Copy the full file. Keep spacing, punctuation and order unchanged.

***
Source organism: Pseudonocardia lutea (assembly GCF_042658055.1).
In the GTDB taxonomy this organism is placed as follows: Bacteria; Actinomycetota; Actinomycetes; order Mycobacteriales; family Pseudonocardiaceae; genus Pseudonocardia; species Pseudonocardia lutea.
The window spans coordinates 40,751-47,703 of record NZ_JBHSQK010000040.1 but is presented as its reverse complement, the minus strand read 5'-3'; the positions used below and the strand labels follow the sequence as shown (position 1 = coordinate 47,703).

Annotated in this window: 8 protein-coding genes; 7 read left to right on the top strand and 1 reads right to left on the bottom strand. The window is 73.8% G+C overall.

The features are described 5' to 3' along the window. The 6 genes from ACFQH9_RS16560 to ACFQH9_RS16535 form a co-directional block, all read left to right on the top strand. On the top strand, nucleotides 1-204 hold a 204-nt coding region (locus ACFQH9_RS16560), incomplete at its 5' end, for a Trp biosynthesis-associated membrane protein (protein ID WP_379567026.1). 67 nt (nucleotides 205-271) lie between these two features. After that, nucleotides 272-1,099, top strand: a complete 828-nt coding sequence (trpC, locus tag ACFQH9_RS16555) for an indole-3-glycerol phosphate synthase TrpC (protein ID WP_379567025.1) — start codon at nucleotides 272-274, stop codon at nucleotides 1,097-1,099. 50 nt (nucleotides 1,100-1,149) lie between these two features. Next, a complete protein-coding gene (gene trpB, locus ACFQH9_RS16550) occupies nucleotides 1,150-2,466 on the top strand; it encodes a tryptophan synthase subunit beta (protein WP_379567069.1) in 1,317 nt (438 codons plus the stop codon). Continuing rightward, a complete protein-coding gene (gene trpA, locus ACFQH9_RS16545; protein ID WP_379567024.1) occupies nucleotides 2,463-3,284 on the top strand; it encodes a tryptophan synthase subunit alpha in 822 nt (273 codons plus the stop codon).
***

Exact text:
Source organism: Pseudonocardia lutea (assembly GCF_042658055.1).
In the GTDB taxonomy this organism is placed as follows: Bacteria; Actinomycetota; Actinomycetes; order Mycobacteriales; family Pseudonocardiaceae; genus Pseudonocardia; species Pseudonocardia lutea.
The window spans coordinates 40,751-47,703 of record NZ_JBHSQK010000040.1 but is presented as its reverse complement, the minus strand read 5'-3'; the positions used below and the strand labels follow the sequence as shown (position 1 = coordinate 47,703).

Annotated in this window: 8 protein-coding genes; 7 read left to right on the top strand and 1 reads right to left on the bottom strand. The window is 73.8% G+C overall.

The features are described 5' to 3' along the window. The 6 genes from ACFQH9_RS16560 to ACFQH9_RS16535 form a co-directional block, all read left to right on the top strand. On the top strand, nucleotides 1-204 hold a 204-nt coding region (locus ACFQH9_RS16560), incomplete at its 5' end, for a Trp biosynthesis-associated membrane protein (protein ID WP_379567026.1). 67 nt (nucleotides 205-271) lie between these two features. After that, nucleotides 272-1,099, top strand: a complete 828-nt coding sequence (trpC, locus tag ACFQH9_RS16555) for an indole-3-glycerol phosphate synthase TrpC (protein ID WP_379567025.1) — start codon at nucleotides 272-274, stop codon at nucleotides 1,097-1,099. 50 nt (nucleotides 1,100-1,149) lie between these two features. Next, a complete protein-coding gene (gene trpB, locus ACFQH9_RS16550) occupies nucleotides 1,150-2,466 on the top strand; it encodes a tryptophan synthase subunit beta (protein WP_379567069.1) in 1,317 nt (438 codons plus the stop codon). Continuing rightward, a complete protein-coding gene (gene trpA, locus ACFQH9_RS16545; protein ID WP_379567024.1) occupies nucleotides 2,463-3,284 on the top strand; it encodes a tryptophan synthase subunit alpha in 822 nt (273 codons plus the stop codon).